Recently, I penned my very first Sweet romance. ( I hate the new industry term clean romance because it makes all the others sound a little….dirty. Just saying. ) Can I just tell you how hard ( no pun!) it was for me to write that story, sans sex? And it wasn’t only the lack of sex that was difficult to leave out. It was the fact I couldn’t curse, and had to convey desire in ways that didn’t detail any kind of sexual physical reaction. You know: nipples hardening ( and other things!).
I have to admit it wasn’t easy. But it was a great exercise in writing because I had to figure out other ways to show the h/h were falling in love.
In the June 2018 edition of Romance Writers Report, Stacey Donovan, the director of Hallmark Publishing ( yes, that Hallmark!) and Rhonda Merwarth, a freelance acquisitions editor for Hallmark, wrote a detailed and valuable article titled, Fifty Ways to Show the Spark Without the heat about how to show chemistry between your characters while keeping it “chaste.”
Some of the best tips mentioned were:
1.Finding a quirk or flaw that endears one character to another. I love this tip because we all know there are weird and quirky things about our lovers that we simply adore.
2.An increased heart rate. This can be described or shown in so many ways, that I can’t believe it isn’t one of my regualr go-tos!
3.Disclosing something private or vulnerable to another. Lovelovelove this!! Can you see how valuable this is in building trust and allowing someone “in?”
4.taking extra care with grooming before meeting someone. Again, the heroine changes 16 times before she meets the hero for — whatever! The hero realizes his hair is in bad need of a barber. Clothing selection is key, too.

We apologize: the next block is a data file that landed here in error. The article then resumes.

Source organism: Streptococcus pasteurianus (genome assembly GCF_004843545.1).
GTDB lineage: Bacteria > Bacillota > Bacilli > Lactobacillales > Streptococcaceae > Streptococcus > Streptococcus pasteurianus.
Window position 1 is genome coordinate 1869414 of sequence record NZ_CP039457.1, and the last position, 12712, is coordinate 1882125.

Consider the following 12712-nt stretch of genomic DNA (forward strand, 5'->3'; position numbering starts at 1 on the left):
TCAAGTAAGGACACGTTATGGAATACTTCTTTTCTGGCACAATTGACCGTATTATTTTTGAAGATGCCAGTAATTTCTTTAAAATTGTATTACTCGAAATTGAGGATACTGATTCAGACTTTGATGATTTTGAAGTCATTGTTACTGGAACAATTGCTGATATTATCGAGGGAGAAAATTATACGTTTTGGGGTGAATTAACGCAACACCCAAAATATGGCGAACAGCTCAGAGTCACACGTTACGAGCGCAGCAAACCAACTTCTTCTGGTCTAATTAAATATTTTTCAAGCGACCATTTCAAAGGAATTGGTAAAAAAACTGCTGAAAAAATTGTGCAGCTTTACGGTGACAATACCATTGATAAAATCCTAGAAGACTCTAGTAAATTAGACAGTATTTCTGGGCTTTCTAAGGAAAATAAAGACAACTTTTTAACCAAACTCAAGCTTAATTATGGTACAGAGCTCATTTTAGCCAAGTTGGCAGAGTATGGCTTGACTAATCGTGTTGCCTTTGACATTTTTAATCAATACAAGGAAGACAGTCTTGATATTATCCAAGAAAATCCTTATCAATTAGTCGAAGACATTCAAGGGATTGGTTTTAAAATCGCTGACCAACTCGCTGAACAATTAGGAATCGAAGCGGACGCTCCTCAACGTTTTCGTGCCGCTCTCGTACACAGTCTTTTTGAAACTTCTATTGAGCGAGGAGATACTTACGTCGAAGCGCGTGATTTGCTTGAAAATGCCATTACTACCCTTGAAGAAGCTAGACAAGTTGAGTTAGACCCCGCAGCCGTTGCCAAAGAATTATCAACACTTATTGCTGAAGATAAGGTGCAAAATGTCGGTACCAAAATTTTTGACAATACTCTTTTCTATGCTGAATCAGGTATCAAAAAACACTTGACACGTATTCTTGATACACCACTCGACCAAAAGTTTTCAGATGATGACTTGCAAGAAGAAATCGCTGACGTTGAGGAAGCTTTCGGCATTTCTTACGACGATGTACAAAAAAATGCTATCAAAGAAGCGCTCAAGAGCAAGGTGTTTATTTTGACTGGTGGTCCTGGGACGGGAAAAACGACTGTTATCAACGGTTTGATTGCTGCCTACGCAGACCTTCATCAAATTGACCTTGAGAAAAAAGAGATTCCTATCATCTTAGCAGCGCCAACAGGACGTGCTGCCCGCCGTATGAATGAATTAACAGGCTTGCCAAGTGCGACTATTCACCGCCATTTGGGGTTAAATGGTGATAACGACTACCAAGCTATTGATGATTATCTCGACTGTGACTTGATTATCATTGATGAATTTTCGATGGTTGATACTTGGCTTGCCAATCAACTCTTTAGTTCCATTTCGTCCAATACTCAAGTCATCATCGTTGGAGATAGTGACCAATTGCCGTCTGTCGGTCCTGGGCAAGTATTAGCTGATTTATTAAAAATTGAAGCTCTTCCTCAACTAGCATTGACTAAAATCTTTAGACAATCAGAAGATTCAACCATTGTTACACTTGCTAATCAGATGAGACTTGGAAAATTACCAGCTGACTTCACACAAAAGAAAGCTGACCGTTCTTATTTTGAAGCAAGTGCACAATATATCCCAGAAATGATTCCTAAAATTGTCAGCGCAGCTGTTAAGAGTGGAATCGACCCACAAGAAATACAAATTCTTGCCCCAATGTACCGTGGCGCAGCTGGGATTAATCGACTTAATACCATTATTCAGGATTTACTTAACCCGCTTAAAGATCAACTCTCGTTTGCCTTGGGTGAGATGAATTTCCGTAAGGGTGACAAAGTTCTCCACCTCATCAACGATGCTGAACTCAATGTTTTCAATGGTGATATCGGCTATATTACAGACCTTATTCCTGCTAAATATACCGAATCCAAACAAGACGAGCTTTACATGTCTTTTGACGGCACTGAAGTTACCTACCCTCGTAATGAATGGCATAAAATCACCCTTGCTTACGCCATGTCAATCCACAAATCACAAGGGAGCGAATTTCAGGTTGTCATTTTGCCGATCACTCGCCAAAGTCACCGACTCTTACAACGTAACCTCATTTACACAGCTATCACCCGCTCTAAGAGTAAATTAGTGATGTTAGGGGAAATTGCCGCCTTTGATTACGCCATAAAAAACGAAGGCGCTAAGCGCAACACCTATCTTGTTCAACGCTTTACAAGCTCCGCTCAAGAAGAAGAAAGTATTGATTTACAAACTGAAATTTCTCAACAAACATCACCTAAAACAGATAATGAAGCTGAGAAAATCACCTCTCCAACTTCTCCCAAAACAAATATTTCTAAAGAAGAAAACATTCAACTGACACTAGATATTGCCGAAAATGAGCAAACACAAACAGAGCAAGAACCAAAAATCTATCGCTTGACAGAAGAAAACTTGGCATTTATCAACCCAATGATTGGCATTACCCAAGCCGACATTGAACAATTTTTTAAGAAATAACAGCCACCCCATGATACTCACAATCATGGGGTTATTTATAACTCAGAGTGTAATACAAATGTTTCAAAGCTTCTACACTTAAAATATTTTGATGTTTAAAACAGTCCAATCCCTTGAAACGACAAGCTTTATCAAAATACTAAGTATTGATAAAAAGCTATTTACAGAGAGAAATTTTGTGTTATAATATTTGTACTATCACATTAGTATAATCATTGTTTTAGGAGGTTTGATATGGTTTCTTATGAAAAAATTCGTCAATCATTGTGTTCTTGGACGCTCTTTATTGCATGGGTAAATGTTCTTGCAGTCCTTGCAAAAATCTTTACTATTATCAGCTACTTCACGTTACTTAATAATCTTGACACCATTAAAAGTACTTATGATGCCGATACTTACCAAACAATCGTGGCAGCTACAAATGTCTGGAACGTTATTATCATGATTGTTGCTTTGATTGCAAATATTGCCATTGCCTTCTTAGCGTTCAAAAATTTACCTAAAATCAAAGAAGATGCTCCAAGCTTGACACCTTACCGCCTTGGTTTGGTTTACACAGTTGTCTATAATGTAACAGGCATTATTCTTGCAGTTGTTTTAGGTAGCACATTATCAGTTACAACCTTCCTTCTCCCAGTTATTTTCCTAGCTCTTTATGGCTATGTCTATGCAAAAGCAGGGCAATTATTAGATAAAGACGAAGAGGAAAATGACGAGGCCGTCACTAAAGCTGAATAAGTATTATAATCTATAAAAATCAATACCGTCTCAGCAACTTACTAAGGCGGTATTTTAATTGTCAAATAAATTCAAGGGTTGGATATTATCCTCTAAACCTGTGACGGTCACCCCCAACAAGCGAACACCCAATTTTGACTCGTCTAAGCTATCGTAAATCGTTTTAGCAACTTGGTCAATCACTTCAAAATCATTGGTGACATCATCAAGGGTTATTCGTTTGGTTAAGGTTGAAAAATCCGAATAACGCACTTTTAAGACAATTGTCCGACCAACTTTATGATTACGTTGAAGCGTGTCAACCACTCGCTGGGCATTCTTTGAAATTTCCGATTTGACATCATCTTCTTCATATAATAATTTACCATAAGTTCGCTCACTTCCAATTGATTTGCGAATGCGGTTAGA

5. A grand gesture to demonstrate love. Le sigh. Don’t we all simply adore a grand gesture?? Think about the guy in the movie LOVE ACTUALLY who showed up at Kiera Knightly’s door and was holding all the cur cards. Or John Cusak with a boom box over his head.
6.Flushed cheeks/mouth going dry/ prolonged eye contact without words. All signify desire and want without throbbing, pulsing, or lengthening descriptions.
7. A brush of fingers, accidental at first, then purposeful. Can we just say, Pride and Prejudice?
You may think these things sound trite, but believe me, when you’re used to writing about body parts thrumming, cores quaking, and certain areas of the body growing….damp, these little examples are gems.
I actually had to dig deep and remember what it felt like to fall in love. Hey, what can I say: it’s been a while. I’ve known and loved my husband for 2/3 of my life and my memory isn’t what it used to be, peeps. When I explored the way I FELT falling in love with him, it was easier to picture any and all of the sensations mentioned in the article happening. And if I could experience it, so could my characters.
It will be interesting to see if my readers appreciate this physically scaled-down version of my romance writing. I’ll keep you posted once the book is released into the world.